A film about the opulent lifestyle of Belarus' President Alexander Lukashenko has been viewed millions of times online, sparking outrage at the graft it accuses the authoritarian leader of.
The investigative film, called "Lukashenko. Goldmine" and produced by the Polish-based Belarusian opposition news outlet NEXTA, says that the president has lavished hundreds of million dollars on gilded residences, planes and cars.
NEXTA founder Stsiapan Putsila said that Lukashenko's Independence Palace in Minsk cost $250 million and that he has 17 other properties around the country.
Maybach and Rolls Royce vehicles worth more than $4.75 million allegedly belonging to the president, but officially registered in other names, were also on show.
Based on the testimony of anonymous sources, including a man presented as a former employee of the president's administration, NEXTA obtained documents it says back up the claims.
Within four days of its release on YouTube on Monday, the film had been viewed nearly four million times and raised the specter of further protests in the country against Lukashenko.
Lukashenko, who has been dubbed Europe's last dictator, claimed victory in last August's election, which the international community—including the EU and the U.S.—said was rigged.
People took to the streets to protest but were met with a brutal crackdown. Thousands of Belarusians, including dozens of journalists, were detained by the authorities.
With many protesters and opposition figures in jail, the presumptive winner of the election, Sviatlana Tsikhanouskaya, is in exile in neighboring Lithuania, which this week refused a request by Minsk for her extradition.
"For millions of Belarusians, the film was mind-blowing," said Tsikhanouskaya's senior adviser, Franak Viačorka.
"All the palaces and castles he built for himself must become museums of dictatorship, parks for kids, hospitals. This all belongs to the people," he told Newsweek.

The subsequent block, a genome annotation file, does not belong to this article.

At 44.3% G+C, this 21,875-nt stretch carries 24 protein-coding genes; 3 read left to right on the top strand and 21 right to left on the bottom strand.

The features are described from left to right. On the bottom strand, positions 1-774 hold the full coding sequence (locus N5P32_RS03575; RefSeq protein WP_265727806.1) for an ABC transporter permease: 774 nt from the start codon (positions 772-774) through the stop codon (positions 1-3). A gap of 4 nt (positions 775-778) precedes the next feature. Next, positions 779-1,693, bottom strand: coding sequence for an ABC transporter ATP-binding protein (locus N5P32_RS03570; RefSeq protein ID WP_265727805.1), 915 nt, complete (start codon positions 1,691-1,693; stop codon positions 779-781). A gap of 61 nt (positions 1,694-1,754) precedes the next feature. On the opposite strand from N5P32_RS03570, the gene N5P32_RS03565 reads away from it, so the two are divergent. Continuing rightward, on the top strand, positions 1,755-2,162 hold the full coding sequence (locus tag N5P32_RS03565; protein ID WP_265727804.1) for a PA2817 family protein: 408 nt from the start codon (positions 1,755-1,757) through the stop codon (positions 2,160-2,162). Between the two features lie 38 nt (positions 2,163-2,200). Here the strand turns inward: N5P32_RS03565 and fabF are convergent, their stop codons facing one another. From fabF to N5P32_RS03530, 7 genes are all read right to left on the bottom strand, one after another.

The film builds on a recurring theme by documentary makers about the graft of post-Soviet authoritarian leaders.
In January, the documentary "Putin's Palace" by Russian opposition figure Alexei Navalny's Anti-Corruption Foundation (FBK) accused the Russian leader of owning a billion-dollar Black Sea property containing dazzling interiors.
In 2014, the abandoned gilded residence of ousted Ukrainian president Viktor Yanukovich was thrown open to the world's cameras, revealing a riot of chandeliers and marble.
The Belarussian government has not commented on the film about its leader but in what appeared to be a pre-emptive strike, he said last week during a factory visit: "I did not steal anything from my state, I did not take anything."
"I have been working as president for a quarter of a century, and if there were already some billions, as they say, or palaces, I would have already been torn to pieces from all sides," he added.
The Lukashenko film may have sparked comments and jokes on social media but it has also raised serious questions about the direction of the opposition movement as the president refuses to budge from power.
"I don't know if it will arm the protests, but it will definitely open eyes to many who were not involved in politics," said Viačorka, who added that Lukashenko owns not only palaces but a network of businesses.
The Belarusian leader "wants to control everything, he hates competitors, he wants unlimited power," Viačorka added. "We are about to know many details about the level of corruption he has built during 26 years."
The graphic below provided by Statista shows the official results of presidential elections in Belarus.